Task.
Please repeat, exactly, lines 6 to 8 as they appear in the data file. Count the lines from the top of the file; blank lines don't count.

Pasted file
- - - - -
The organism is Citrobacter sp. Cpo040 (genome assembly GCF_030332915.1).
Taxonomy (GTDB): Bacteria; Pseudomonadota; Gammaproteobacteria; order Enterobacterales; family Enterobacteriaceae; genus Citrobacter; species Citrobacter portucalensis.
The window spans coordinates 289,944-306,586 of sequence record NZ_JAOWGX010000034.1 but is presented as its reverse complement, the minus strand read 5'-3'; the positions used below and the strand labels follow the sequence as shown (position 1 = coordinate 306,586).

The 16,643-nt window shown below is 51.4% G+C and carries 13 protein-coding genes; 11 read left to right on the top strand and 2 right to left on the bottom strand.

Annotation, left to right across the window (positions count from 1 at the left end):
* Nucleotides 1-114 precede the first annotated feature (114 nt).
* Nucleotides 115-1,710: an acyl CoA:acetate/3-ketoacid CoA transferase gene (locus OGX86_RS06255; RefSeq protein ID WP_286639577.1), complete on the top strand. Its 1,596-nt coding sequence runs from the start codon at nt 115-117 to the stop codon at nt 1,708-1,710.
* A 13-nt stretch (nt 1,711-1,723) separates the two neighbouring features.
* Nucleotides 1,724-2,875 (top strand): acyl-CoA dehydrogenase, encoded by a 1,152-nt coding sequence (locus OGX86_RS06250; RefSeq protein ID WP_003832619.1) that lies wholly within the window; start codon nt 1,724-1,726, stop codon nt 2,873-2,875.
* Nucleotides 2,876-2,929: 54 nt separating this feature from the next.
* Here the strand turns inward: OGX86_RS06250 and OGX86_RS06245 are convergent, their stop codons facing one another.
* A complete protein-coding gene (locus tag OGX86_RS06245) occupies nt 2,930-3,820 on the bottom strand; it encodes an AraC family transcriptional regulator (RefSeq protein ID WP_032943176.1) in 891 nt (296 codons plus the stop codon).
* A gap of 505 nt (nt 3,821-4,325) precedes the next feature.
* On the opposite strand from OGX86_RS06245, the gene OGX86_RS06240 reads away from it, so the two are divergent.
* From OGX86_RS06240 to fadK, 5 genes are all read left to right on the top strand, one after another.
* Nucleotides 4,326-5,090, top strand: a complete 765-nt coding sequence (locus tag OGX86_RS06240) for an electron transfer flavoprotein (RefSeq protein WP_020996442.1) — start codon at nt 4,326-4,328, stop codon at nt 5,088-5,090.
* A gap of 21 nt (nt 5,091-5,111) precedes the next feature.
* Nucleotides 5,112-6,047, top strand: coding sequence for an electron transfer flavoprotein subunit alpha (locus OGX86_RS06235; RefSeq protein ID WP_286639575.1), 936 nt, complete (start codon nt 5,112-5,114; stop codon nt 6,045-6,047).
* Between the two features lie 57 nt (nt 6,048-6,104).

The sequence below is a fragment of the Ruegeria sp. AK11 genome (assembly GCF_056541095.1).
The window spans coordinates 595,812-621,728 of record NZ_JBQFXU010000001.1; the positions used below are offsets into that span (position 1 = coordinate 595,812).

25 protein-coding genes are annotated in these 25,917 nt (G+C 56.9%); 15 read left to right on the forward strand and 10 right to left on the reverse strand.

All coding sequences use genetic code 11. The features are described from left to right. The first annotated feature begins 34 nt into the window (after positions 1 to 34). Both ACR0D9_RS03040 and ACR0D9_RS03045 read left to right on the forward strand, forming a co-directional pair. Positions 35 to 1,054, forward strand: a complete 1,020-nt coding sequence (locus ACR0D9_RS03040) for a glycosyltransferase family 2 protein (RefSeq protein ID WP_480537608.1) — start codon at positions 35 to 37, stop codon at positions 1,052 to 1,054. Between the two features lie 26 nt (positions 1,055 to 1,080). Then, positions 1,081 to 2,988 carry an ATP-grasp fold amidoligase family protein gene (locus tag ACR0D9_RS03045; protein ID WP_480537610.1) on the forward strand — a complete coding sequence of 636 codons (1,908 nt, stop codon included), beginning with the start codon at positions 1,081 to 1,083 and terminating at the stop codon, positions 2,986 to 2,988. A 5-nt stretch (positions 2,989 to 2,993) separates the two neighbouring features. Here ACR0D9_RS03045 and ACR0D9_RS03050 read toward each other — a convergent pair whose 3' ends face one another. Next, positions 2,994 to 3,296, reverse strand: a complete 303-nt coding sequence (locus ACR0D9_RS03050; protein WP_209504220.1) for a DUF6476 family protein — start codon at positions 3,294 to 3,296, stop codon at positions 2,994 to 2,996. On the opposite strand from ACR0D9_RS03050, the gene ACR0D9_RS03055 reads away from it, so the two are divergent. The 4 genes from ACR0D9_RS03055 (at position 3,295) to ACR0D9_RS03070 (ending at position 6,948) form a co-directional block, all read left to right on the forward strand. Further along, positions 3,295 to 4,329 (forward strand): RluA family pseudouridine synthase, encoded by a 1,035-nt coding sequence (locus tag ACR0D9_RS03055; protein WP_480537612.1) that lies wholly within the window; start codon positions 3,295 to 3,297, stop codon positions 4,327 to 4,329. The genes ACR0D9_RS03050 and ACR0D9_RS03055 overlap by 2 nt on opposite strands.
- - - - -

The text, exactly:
* Nucleotides 1-114 precede the first annotated feature (114 nt).
* Nucleotides 115-1,710: an acyl CoA:acetate/3-ketoacid CoA transferase gene (locus OGX86_RS06255; RefSeq protein ID WP_286639577.1), complete on the top strand. Its 1,596-nt coding sequence runs from the start codon at nt 115-117 to the stop codon at nt 1,708-1,710.
* A 13-nt stretch (nt 1,711-1,723) separates the two neighbouring features.